2005 was a big year for web 2 because of two acquisitions, Flickr and Delicious, both by Yahoo. The dollar values were small by today’s standards, something like $30M each, but it was an important signal. The assumption up until then was that web 2 was a fun hobby, a way to build cool stuff, but not something that would produce real businesses. Yahoo was considered a savvy company, and said they were making web 2 a core part of their strategy.
As I recall, that was the point when web 2 started transitioning from a niche cult movement into mainstream tech. Some of the early web 2 founders successfully made the transition. In other cases new entrepreneurs came along who built on the work of the early enthusiasts. The basis of competition switched from creative idea generation to disciplined execution. You had to decide whether you wanted to be the idealistic band at the indy bar or be pragmatic — potentially making compromises — and play in stadiums.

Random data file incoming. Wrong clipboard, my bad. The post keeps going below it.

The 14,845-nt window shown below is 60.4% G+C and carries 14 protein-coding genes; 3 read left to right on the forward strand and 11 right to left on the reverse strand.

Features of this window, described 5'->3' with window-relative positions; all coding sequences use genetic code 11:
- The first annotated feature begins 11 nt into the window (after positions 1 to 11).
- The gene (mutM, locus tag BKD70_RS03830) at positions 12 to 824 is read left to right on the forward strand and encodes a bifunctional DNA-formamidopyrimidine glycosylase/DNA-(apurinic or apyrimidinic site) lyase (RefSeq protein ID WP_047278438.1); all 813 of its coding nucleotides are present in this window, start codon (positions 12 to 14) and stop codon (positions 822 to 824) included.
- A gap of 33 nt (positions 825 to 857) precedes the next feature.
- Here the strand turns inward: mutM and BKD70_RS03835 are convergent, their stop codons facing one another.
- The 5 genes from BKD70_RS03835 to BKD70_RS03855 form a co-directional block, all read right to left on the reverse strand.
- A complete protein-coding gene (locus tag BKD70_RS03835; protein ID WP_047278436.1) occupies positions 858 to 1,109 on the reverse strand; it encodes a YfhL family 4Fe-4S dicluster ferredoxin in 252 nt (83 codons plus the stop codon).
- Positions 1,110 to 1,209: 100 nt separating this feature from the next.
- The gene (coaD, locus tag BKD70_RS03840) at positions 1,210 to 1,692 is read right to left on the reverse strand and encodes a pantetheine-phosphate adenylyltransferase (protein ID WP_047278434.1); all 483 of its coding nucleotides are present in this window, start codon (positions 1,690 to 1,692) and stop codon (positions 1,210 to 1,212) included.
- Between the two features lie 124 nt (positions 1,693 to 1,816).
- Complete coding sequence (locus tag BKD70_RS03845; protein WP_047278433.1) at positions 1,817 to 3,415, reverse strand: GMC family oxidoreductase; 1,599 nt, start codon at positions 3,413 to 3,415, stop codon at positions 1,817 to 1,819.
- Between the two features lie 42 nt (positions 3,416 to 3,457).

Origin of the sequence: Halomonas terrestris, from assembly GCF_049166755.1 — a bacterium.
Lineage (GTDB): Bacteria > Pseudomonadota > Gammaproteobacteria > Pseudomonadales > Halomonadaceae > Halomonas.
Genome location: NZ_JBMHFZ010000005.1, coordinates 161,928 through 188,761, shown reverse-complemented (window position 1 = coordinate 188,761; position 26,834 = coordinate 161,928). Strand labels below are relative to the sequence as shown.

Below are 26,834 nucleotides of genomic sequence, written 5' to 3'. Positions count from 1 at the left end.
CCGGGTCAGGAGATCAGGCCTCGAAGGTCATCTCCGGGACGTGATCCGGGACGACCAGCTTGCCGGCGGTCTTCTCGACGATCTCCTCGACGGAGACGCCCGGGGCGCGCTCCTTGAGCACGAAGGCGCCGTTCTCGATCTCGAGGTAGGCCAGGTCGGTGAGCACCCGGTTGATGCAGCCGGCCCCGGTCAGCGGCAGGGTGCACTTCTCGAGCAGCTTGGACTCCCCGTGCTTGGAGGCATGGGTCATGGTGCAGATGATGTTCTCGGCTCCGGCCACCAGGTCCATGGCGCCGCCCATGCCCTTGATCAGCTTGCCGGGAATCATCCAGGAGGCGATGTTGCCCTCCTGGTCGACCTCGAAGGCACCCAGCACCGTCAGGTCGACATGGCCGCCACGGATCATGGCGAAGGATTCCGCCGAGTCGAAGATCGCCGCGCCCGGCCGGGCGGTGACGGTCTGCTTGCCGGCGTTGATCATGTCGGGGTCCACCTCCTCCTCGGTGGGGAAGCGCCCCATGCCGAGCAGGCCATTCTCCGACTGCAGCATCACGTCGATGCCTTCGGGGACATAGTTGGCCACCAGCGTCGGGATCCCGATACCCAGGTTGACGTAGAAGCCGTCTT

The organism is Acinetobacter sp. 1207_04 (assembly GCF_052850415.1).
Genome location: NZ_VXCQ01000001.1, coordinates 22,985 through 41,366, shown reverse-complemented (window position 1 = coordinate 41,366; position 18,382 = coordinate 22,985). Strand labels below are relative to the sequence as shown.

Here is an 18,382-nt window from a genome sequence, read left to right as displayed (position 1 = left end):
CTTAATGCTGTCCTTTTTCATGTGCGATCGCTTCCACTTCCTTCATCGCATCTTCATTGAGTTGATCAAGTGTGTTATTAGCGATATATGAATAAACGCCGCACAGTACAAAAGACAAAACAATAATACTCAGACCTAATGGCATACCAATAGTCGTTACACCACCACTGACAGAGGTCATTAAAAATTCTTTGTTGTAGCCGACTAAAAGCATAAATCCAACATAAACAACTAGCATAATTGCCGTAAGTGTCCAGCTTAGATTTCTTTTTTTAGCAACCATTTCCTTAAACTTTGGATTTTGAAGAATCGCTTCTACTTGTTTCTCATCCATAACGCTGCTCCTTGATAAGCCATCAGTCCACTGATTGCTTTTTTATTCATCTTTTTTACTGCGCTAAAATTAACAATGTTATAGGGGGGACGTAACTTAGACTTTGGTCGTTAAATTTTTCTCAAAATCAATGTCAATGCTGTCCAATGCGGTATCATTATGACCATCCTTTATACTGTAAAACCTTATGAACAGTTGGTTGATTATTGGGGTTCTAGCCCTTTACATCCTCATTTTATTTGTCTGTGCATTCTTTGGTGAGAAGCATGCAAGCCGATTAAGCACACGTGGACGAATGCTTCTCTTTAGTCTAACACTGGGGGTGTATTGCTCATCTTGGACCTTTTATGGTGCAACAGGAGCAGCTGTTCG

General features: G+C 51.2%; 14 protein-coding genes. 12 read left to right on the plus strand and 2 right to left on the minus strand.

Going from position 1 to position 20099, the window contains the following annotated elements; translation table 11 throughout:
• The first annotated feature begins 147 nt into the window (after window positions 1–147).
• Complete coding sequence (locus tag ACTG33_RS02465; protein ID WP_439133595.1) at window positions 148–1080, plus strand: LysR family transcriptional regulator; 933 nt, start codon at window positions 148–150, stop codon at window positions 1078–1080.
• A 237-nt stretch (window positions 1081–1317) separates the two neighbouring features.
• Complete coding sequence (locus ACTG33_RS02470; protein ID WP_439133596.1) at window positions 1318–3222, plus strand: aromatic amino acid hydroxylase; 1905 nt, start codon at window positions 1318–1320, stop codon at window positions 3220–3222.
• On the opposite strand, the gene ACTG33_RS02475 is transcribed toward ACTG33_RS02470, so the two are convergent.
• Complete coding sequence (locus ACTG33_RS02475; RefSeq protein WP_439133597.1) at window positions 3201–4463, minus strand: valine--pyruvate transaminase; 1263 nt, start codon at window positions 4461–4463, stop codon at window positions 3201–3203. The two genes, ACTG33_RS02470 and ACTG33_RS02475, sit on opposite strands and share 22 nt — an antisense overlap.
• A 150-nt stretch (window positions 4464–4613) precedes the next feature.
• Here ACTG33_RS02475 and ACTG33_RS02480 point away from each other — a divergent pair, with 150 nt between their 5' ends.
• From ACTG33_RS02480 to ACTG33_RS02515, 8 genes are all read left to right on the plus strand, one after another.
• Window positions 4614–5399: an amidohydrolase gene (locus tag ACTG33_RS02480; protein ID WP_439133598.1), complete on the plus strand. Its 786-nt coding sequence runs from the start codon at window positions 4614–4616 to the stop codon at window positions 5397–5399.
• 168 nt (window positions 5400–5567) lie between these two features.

By 2007, things were looking up for web 2. Among other things, Facebook passed 10M users, Twitter was growing and had just gotten VC funded, and Google acquired YouTube. Then the 2008 financial crisis hit, which was a gut check for entrepreneurs. Tech funding dried up, and a lot of smart people said we were on the verge of another great depression.
The financial downturn was a difficult time for many people. But from a startup perspective, the 2008-11 era turned out to be a golden age. Apple released the iPhone app store in 2008 and by 2009 talented founders were pouring in. The mobile app revolution was in full swing. Almost all of today’s top mobile apps were created by companies founded between 2009 and 2011, including Uber, Venmo, Snap, and Instagram. In retrospect, there was a convergence of three powerful trends: social media (by then that word was replacing web 2), cloud computing (which would enable the apps to scale server side), and the rise of smartphones. Independent product design spaces are multiplicative: even if social, cloud, and mobile each improved linearly, the combination could improve exponentially.